Developing Multilingual Web Apps

June 13, 2012 1 Comment »
Developing Multilingual Web Apps

Apps have transformed the way people use software to process information and manage data over the last few years. App entrepreneurs have been making the most of their flexibility to engage with users in key global markets. If you are keen to join them, it could be time to consider developing multilingual apps.

Why Multilingual Matters for Apps

The web population is becoming increasingly diverse and multilingual. According to Internet World Stats, while the number of Internet users in North America has increased by 152.6% between 2000 and 2011, it is up by 376.4% in Europe, 789.6% in Asia and 2,244.8% in the Middle East. Regions with historically low Internet penetration—for example, Africa—are seeing some of the steepest growth rates.

As more of the world gets connected, the proportion of English speakers is falling and is now only around a quarter. Clearly, a monolingual approach to application development can be severely limiting. Translating your apps allows you to massively increase your potential market. Several studies have shown that people prefer using the Internet in their native language, even if they speak some English. This allows them to focus on the task in hand without being distracted by language issues.

Internationalization and Localization

Internationalization of software takes place at the design and development stage, and it ensures that the software can be used in different regions of the world and by speakers of other languages. Each text string exists as a separate entity in the database, meaning new translations can easily be added as required. Typically, the user interface will allow the user to select his or her own language.

Localizing software involves creating a language-specific version of the application for a particular regional market. The master version (normally in English) will be converted to suit the intended locale, paying attention not only to language but also cultural differences. In addition to translating words, the process includes ensuring that units and formats are appropriate for the target market, in addition to using the right character sets and fonts. Regional differences in legal and financial matters may also be taken into account at this stage.

Although most of the large IT and software development companies develop their initial products in English, they also localize these products for release in key non-English regions, which normally include major western European countries and Asian markets.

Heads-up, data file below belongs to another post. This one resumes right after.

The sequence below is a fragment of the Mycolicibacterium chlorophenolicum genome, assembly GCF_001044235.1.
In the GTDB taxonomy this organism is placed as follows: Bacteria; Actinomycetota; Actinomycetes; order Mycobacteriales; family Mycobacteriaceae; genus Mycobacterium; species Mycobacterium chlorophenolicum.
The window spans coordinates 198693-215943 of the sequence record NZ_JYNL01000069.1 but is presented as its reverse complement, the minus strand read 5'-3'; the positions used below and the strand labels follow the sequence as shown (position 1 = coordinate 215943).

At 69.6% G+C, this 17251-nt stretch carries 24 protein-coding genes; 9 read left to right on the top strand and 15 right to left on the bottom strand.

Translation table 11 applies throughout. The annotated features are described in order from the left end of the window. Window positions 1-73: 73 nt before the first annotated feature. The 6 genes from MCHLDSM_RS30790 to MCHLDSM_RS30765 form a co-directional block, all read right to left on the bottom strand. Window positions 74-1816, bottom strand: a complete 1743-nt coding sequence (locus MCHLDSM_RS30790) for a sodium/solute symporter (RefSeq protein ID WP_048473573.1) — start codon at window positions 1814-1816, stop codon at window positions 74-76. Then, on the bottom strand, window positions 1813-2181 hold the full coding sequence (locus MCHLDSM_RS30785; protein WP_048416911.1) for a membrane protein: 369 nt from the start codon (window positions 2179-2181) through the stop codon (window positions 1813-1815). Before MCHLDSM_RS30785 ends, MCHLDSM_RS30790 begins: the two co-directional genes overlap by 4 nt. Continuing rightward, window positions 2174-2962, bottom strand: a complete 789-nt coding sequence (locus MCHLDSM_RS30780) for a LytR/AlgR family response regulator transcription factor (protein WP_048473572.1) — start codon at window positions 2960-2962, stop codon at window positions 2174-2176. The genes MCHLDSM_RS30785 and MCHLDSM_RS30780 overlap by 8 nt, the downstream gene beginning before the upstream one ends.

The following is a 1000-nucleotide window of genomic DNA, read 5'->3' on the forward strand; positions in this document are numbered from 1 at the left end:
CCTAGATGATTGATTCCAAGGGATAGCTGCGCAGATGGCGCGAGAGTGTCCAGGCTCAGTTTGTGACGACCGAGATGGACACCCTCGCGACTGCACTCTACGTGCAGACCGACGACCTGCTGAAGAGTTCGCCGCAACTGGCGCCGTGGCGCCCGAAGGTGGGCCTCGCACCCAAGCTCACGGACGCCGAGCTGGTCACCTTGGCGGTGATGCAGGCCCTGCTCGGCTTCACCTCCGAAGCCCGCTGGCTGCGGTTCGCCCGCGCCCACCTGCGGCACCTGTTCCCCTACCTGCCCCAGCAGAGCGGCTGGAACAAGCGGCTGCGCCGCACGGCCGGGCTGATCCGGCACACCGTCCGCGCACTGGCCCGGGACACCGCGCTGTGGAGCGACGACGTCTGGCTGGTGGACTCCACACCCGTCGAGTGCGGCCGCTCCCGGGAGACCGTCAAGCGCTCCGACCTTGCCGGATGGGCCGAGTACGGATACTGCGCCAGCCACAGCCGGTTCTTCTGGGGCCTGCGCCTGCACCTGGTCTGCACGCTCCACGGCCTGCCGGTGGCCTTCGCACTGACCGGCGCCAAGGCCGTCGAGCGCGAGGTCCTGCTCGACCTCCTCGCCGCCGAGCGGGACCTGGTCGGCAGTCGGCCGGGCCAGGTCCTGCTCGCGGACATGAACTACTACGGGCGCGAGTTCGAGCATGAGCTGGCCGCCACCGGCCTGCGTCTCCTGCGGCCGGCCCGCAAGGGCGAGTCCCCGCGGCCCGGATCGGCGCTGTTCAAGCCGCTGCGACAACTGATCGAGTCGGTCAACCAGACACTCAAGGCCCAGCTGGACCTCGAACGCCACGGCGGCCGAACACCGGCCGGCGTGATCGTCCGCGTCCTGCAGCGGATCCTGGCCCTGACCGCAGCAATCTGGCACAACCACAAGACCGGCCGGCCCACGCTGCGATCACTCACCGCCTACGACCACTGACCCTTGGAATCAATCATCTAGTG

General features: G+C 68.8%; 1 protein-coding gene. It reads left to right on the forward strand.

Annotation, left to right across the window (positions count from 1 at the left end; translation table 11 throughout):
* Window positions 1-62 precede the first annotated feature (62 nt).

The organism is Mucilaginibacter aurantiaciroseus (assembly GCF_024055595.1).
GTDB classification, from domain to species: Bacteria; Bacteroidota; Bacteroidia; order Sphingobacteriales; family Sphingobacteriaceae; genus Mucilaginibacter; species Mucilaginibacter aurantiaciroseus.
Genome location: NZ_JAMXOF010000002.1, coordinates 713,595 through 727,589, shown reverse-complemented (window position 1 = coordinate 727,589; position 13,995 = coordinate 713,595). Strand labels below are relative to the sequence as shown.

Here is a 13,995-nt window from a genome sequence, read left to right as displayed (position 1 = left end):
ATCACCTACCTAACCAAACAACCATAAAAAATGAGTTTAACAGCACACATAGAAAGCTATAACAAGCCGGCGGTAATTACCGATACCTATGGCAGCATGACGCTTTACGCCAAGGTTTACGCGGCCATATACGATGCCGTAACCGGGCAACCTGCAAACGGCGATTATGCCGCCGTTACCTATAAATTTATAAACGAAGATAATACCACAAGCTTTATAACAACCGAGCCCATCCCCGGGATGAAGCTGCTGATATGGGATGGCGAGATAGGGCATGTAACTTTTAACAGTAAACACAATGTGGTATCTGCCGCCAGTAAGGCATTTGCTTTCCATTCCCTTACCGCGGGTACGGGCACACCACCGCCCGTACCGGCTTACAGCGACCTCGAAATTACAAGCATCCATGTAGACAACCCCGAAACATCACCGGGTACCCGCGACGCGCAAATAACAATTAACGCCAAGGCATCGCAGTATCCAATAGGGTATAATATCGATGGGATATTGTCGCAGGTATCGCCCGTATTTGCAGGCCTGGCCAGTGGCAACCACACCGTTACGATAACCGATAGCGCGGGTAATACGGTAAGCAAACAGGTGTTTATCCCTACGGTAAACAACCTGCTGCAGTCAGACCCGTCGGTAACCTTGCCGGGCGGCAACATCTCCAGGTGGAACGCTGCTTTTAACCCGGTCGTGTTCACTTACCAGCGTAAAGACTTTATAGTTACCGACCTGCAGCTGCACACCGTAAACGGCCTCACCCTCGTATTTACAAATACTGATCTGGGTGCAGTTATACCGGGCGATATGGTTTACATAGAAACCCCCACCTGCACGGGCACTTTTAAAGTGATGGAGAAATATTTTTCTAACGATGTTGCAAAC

Translating Textual Information

Although translation, as noted above, is only one part of localizing software for key global markets, it is essential to getting the job done right. The best translators will be native speakers of the target language with experience in technical writing.

Remember to account for all textual information when beginning the translation process. The user interface is an obvious place to start, but you will also need to include all product documentation. If the application links to online help pages or other web-based information, they should be translated too.

Getting the Visuals Right

Icons and symbols play an important role in the way users interact with software. One can be tempted to think of them as truly international—after all, they offer wordless interaction that transcends written language. Or so many of us assume. Bear in mind, though, that most icons and images have been created by English speakers on the basis of their own linguistic and cultural knowledge.

For instance, hand gestures represent one potential cultural pitfall. The thumbs up that is frequently used to reassure software users is in fact offensive in many parts of the world.

Where letters are included in an icon, these too may be less than clear to speakers of other languages. Think, for example, of the ABC of a spell-checker or the letter ‘i’ for information. Also ensure any user icons that resemble people are culturally appropriate. Watch out too for symbols that have religious or political significance.

Make Flexible Design a Priority

Re-engineering software is rarely desirable. You can minimize the need for re-engineering by employing a flexible design that accounts for localized versions.

For example, your user interface may look sleek and professional when presented in tandem with English text, but how will it cope with a language such as German that typically uses much longer words? Be prepared to make allowances at the design stage so that captions don’t run over their allotted space. If you’re in doubt as to how your application will work with a particular language, consult with native speakers at this stage to potentially gain valuable insights that will help save time and effort later on.

Being able to reach a global audience with your web apps is an opportunity few would want to miss. Consider other languages and cultures at the outset, and you have a far better chance of your applications having worldwide appeal.

About The Author

Christian Arno is the founder of Lingo24, one of the world’s fastest-growing translation companies. Launched in 2001, Lingo24 now has over 170 employees spanning three continents, as well as clients in over 60 countries. In the past 12 months, the company has translated over 40 million words for businesses in every industry sector, including the likes of MTV, World Bank and American Express. Follow Lingo24 on Twitter: @Lingo24.

Photo courtesy of quinn.anya

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